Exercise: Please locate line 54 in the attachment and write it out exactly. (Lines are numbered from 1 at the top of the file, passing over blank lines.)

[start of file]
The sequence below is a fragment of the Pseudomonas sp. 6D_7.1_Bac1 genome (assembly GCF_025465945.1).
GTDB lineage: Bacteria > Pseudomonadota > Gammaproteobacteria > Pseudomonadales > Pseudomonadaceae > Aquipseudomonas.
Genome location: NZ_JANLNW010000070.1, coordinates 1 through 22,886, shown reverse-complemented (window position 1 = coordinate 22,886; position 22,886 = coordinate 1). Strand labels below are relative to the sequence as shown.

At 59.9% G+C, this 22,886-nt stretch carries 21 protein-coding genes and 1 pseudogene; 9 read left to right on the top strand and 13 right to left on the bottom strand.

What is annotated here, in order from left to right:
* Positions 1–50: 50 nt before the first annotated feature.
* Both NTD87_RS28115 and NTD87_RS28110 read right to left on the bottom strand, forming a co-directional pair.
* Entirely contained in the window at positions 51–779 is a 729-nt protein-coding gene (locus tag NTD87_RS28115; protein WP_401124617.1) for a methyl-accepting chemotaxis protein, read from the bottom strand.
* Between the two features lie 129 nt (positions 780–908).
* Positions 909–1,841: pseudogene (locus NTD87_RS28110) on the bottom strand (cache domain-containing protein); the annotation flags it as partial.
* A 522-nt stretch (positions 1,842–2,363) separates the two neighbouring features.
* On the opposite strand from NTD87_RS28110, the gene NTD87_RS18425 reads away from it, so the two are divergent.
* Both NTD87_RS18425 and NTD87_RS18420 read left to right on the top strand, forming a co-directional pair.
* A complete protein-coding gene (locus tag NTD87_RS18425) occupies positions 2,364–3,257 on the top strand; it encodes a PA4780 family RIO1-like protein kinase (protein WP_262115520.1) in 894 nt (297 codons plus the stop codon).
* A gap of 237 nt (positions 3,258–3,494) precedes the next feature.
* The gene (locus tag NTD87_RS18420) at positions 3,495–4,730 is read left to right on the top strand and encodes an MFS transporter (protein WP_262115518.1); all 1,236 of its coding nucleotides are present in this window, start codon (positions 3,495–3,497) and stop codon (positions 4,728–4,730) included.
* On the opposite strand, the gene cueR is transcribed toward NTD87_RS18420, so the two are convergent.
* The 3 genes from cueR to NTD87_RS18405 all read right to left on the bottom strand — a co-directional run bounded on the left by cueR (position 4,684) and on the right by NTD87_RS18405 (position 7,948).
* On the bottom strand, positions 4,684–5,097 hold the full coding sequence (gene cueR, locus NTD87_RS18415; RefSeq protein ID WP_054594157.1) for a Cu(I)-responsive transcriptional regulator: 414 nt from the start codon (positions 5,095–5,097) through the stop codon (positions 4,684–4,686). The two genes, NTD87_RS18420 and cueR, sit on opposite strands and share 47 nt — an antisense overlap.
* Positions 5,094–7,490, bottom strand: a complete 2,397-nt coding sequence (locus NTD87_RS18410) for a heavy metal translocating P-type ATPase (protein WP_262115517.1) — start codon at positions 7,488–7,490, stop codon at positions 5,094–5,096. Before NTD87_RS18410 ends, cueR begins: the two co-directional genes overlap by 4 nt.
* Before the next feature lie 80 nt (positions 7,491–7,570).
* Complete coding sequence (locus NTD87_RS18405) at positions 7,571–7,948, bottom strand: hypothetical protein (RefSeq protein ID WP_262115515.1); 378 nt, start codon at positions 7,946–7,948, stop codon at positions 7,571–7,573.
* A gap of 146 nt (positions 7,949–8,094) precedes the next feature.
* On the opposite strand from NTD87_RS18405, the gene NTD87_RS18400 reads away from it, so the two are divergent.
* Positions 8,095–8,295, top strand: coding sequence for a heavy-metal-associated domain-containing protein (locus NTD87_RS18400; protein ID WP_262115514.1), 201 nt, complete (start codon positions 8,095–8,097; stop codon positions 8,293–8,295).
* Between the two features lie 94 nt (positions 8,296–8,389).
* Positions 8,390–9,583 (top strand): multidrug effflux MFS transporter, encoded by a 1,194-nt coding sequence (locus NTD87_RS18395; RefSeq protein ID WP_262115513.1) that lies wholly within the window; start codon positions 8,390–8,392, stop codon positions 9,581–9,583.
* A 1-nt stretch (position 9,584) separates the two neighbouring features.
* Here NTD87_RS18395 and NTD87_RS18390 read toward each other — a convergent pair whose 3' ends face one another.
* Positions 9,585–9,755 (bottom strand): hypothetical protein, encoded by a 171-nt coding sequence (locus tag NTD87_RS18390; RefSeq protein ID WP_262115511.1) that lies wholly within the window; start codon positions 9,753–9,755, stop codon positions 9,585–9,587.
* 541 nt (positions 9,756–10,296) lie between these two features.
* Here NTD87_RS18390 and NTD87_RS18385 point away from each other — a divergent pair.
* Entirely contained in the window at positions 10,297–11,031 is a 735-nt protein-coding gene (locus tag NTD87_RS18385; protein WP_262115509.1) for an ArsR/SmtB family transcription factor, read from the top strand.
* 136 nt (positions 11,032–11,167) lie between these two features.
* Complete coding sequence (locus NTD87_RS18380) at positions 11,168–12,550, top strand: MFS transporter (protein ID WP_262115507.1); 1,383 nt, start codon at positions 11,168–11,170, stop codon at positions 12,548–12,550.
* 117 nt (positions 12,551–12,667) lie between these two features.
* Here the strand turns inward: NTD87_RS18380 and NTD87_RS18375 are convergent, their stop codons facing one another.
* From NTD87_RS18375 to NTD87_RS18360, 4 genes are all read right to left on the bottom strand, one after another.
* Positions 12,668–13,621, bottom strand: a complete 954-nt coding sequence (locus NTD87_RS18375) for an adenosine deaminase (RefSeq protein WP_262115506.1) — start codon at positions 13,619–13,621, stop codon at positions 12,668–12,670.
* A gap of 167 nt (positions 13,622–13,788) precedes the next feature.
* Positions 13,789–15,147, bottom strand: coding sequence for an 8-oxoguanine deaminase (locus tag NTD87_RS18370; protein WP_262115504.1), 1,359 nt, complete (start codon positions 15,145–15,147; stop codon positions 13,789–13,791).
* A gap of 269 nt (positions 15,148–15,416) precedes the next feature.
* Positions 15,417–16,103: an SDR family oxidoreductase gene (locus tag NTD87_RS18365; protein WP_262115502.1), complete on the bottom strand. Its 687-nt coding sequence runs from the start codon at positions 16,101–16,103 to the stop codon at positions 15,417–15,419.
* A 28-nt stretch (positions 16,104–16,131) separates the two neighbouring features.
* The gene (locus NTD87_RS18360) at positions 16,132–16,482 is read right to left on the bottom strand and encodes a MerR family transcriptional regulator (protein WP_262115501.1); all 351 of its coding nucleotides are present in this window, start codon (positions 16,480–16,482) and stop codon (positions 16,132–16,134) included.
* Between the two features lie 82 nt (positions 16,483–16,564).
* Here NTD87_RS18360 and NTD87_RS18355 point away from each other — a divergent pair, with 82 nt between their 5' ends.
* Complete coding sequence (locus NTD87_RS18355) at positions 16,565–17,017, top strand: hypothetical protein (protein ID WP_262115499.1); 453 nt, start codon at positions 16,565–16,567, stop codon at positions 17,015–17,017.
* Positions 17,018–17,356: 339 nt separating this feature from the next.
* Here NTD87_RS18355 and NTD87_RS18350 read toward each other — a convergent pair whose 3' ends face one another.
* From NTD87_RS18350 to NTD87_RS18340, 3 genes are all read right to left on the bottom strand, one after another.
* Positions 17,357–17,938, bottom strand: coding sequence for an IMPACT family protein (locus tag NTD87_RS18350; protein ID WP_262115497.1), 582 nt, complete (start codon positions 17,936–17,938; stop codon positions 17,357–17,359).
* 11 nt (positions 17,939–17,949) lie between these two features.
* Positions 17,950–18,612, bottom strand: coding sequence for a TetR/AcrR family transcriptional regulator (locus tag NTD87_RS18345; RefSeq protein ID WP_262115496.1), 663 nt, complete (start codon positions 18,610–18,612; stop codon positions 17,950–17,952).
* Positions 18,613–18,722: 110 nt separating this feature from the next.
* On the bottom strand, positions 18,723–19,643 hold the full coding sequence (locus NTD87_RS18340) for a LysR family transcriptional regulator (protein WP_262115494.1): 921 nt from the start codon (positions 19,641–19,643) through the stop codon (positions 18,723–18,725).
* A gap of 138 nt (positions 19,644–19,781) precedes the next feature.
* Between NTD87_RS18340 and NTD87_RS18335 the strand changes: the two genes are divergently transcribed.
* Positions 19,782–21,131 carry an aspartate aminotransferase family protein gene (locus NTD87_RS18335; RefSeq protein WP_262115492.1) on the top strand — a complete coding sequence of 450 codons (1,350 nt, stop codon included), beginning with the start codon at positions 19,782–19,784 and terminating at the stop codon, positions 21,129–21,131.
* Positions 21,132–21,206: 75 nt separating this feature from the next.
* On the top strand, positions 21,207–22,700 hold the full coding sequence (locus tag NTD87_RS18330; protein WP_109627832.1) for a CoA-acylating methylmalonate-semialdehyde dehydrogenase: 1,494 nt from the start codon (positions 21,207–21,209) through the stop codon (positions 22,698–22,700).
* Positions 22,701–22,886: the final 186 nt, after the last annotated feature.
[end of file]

* Positions 17,950–18,612, bottom strand: coding sequence for a TetR/AcrR family transcriptional regulator (locus tag NTD87_RS18345; RefSeq protein ID WP_262115496.1), 663 nt, complete (start codon positions 18,610–18,612; stop codon positions 17,950–17,952).